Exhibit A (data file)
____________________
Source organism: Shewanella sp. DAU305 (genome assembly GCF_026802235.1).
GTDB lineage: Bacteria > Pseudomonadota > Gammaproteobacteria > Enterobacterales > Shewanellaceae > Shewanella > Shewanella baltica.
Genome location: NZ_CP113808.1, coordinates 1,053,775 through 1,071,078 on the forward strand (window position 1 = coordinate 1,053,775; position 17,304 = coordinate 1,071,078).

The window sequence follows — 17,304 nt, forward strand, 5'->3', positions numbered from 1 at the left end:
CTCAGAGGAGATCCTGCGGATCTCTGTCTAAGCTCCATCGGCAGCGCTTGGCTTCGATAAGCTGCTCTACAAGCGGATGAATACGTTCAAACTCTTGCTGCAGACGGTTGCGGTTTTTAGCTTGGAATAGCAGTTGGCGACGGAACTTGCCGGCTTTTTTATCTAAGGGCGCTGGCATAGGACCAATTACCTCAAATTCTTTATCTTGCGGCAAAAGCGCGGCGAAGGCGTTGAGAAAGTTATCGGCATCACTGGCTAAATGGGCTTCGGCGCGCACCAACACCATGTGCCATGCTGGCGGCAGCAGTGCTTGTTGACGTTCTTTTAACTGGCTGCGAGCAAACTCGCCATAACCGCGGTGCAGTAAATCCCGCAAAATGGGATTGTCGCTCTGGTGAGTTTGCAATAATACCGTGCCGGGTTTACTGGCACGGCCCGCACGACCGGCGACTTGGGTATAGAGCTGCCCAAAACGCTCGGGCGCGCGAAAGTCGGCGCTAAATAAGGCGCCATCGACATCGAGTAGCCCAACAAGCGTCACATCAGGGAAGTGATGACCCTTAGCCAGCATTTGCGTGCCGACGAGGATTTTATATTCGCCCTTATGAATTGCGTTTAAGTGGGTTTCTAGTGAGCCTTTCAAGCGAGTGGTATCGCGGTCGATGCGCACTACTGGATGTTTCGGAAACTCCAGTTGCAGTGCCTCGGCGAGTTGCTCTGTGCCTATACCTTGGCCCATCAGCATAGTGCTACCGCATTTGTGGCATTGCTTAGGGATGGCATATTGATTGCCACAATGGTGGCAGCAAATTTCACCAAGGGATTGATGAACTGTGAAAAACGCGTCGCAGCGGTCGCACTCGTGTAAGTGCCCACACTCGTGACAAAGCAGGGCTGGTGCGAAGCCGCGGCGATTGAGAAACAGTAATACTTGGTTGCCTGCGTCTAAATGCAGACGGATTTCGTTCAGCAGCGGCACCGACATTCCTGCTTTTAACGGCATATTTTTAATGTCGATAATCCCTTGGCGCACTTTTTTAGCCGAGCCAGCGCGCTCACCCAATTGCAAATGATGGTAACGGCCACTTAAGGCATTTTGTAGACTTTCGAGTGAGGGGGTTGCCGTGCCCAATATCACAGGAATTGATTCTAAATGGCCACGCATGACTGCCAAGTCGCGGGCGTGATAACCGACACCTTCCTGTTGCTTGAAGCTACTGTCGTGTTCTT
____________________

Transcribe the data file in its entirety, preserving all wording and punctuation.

Source organism: Shewanella sp. DAU305 (genome assembly GCF_026802235.1).
GTDB lineage: Bacteria > Pseudomonadota > Gammaproteobacteria > Enterobacterales > Shewanellaceae > Shewanella > Shewanella baltica.
Genome location: NZ_CP113808.1, coordinates 1,053,775 through 1,071,078 on the forward strand (window position 1 = coordinate 1,053,775; position 17,304 = coordinate 1,071,078).

The window sequence follows — 17,304 nt, forward strand, 5'->3', positions numbered from 1 at the left end:
CTCAGAGGAGATCCTGCGGATCTCTGTCTAAGCTCCATCGGCAGCGCTTGGCTTCGATAAGCTGCTCTACAAGCGGATGAATACGTTCAAACTCTTGCTGCAGACGGTTGCGGTTTTTAGCTTGGAATAGCAGTTGGCGACGGAACTTGCCGGCTTTTTTATCTAAGGGCGCTGGCATAGGACCAATTACCTCAAATTCTTTATCTTGCGGCAAAAGCGCGGCGAAGGCGTTGAGAAAGTTATCGGCATCACTGGCTAAATGGGCTTCGGCGCGCACCAACACCATGTGCCATGCTGGCGGCAGCAGTGCTTGTTGACGTTCTTTTAACTGGCTGCGAGCAAACTCGCCATAACCGCGGTGCAGTAAATCCCGCAAAATGGGATTGTCGCTCTGGTGAGTTTGCAATAATACCGTGCCGGGTTTACTGGCACGGCCCGCACGACCGGCGACTTGGGTATAGAGCTGCCCAAAACGCTCGGGCGCGCGAAAGTCGGCGCTAAATAAGGCGCCATCGACATCGAGTAGCCCAACAAGCGTCACATCAGGGAAGTGATGACCCTTAGCCAGCATTTGCGTGCCGACGAGGATTTTATATTCGCCCTTATGAATTGCGTTTAAGTGGGTTTCTAGTGAGCCTTTCAAGCGAGTGGTATCGCGGTCGATGCGCACTACTGGATGTTTCGGAAACTCCAGTTGCAGTGCCTCGGCGAGTTGCTCTGTGCCTATACCTTGGCCCATCAGCATAGTGCTACCGCATTTGTGGCATTGCTTAGGGATGGCATATTGATTGCCACAATGGTGGCAGCAAATTTCACCAAGGGATTGATGAACTGTGAAAAACGCGTCGCAGCGGTCGCACTCGTGTAAGTGCCCACACTCGTGACAAAGCAGGGCTGGTGCGAAGCCGCGGCGATTGAGAAACAGTAATACTTGGTTGCCTGCGTCTAAATGCAGACGGATTTCGTTCAGCAGCGGCACCGACATTCCTGCTTTTAACGGCATATTTTTAATGTCGATAATCCCTTGGCGCACTTTTTTAGCCGAGCCAGCGCGCTCACCCAATTGCAAATGATGGTAACGGCCACTTAAGGCATTTTGTAGACTTTCGAGTGAGGGGGTTGCCGTGCCCAATATCACAGGAATTGATTCTAAATGGCCACGCATGACTGCCAAGTCGCGGGCGTGATAACCGACACCTTCCTGTTGCTTGAAGCTACTGTCGTGTTCTT